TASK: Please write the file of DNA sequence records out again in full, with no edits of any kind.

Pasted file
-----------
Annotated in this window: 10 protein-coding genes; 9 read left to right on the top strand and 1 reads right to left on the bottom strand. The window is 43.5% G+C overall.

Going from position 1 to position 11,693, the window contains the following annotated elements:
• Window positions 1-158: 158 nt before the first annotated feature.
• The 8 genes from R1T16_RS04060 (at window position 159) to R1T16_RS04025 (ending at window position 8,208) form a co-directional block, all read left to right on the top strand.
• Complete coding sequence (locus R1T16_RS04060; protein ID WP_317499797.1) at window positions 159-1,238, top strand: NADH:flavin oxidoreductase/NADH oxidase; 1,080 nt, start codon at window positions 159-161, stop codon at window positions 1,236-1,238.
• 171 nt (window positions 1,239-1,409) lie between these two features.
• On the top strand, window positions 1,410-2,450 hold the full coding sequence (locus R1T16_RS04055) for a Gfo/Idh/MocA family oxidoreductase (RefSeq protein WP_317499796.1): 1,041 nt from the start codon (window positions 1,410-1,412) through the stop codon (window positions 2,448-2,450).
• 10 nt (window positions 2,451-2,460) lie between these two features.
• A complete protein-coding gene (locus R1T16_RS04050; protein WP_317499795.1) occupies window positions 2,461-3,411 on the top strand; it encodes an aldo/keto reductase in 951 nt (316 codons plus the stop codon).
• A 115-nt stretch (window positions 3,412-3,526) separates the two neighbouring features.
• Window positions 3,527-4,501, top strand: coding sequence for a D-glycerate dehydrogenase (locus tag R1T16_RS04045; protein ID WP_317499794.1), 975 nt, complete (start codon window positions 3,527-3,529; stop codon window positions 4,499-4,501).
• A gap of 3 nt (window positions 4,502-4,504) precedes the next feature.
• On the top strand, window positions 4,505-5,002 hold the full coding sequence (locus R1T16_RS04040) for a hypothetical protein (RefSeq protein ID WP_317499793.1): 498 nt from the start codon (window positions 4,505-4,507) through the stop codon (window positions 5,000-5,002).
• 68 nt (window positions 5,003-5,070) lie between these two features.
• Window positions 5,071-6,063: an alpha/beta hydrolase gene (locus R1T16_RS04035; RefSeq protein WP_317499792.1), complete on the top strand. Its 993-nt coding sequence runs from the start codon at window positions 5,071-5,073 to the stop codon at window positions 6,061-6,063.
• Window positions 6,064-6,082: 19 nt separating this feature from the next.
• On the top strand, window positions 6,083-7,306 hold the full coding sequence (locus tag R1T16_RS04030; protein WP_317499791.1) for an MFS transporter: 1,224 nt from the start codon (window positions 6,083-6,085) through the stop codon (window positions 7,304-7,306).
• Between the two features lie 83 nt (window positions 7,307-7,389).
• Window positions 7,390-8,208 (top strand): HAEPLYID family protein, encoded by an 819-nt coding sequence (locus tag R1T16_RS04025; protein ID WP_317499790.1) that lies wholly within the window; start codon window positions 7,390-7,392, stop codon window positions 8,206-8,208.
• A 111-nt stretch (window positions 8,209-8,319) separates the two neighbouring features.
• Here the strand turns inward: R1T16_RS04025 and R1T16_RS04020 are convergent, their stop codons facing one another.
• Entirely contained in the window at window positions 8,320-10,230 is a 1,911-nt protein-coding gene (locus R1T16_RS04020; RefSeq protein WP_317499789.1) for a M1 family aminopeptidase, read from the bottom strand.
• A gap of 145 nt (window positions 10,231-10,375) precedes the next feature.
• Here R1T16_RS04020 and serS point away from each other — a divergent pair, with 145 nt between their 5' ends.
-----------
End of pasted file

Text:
Annotated in this window: 10 protein-coding genes; 9 read left to right on the top strand and 1 reads right to left on the bottom strand. The window is 43.5% G+C overall.

Going from position 1 to position 11,693, the window contains the following annotated elements:
• Window positions 1-158: 158 nt before the first annotated feature.
• The 8 genes from R1T16_RS04060 (at window position 159) to R1T16_RS04025 (ending at window position 8,208) form a co-directional block, all read left to right on the top strand.
• Complete coding sequence (locus R1T16_RS04060; protein ID WP_317499797.1) at window positions 159-1,238, top strand: NADH:flavin oxidoreductase/NADH oxidase; 1,080 nt, start codon at window positions 159-161, stop codon at window positions 1,236-1,238.
• 171 nt (window positions 1,239-1,409) lie between these two features.
• On the top strand, window positions 1,410-2,450 hold the full coding sequence (locus R1T16_RS04055) for a Gfo/Idh/MocA family oxidoreductase (RefSeq protein WP_317499796.1): 1,041 nt from the start codon (window positions 1,410-1,412) through the stop codon (window positions 2,448-2,450).
• 10 nt (window positions 2,451-2,460) lie between these two features.
• A complete protein-coding gene (locus R1T16_RS04050; protein WP_317499795.1) occupies window positions 2,461-3,411 on the top strand; it encodes an aldo/keto reductase in 951 nt (316 codons plus the stop codon).
• A 115-nt stretch (window positions 3,412-3,526) separates the two neighbouring features.
• Window positions 3,527-4,501, top strand: coding sequence for a D-glycerate dehydrogenase (locus tag R1T16_RS04045; protein ID WP_317499794.1), 975 nt, complete (start codon window positions 3,527-3,529; stop codon window positions 4,499-4,501).
• A gap of 3 nt (window positions 4,502-4,504) precedes the next feature.
• On the top strand, window positions 4,505-5,002 hold the full coding sequence (locus R1T16_RS04040) for a hypothetical protein (RefSeq protein ID WP_317499793.1): 498 nt from the start codon (window positions 4,505-4,507) through the stop codon (window positions 5,000-5,002).
• 68 nt (window positions 5,003-5,070) lie between these two features.
• Window positions 5,071-6,063: an alpha/beta hydrolase gene (locus R1T16_RS04035; RefSeq protein WP_317499792.1), complete on the top strand. Its 993-nt coding sequence runs from the start codon at window positions 5,071-5,073 to the stop codon at window positions 6,061-6,063.
• Window positions 6,064-6,082: 19 nt separating this feature from the next.
• On the top strand, window positions 6,083-7,306 hold the full coding sequence (locus tag R1T16_RS04030; protein WP_317499791.1) for an MFS transporter: 1,224 nt from the start codon (window positions 6,083-6,085) through the stop codon (window positions 7,304-7,306).
• Between the two features lie 83 nt (window positions 7,307-7,389).
• Window positions 7,390-8,208 (top strand): HAEPLYID family protein, encoded by an 819-nt coding sequence (locus tag R1T16_RS04025; protein ID WP_317499790.1) that lies wholly within the window; start codon window positions 7,390-7,392, stop codon window positions 8,206-8,208.
• A 111-nt stretch (window positions 8,209-8,319) separates the two neighbouring features.
• Here the strand turns inward: R1T16_RS04025 and R1T16_RS04020 are convergent, their stop codons facing one another.
• Entirely contained in the window at window positions 8,320-10,230 is a 1,911-nt protein-coding gene (locus R1T16_RS04020; RefSeq protein WP_317499789.1) for a M1 family aminopeptidase, read from the bottom strand.
• A gap of 145 nt (window positions 10,231-10,375) precedes the next feature.
• Here R1T16_RS04020 and serS point away from each other — a divergent pair, with 145 nt between their 5' ends.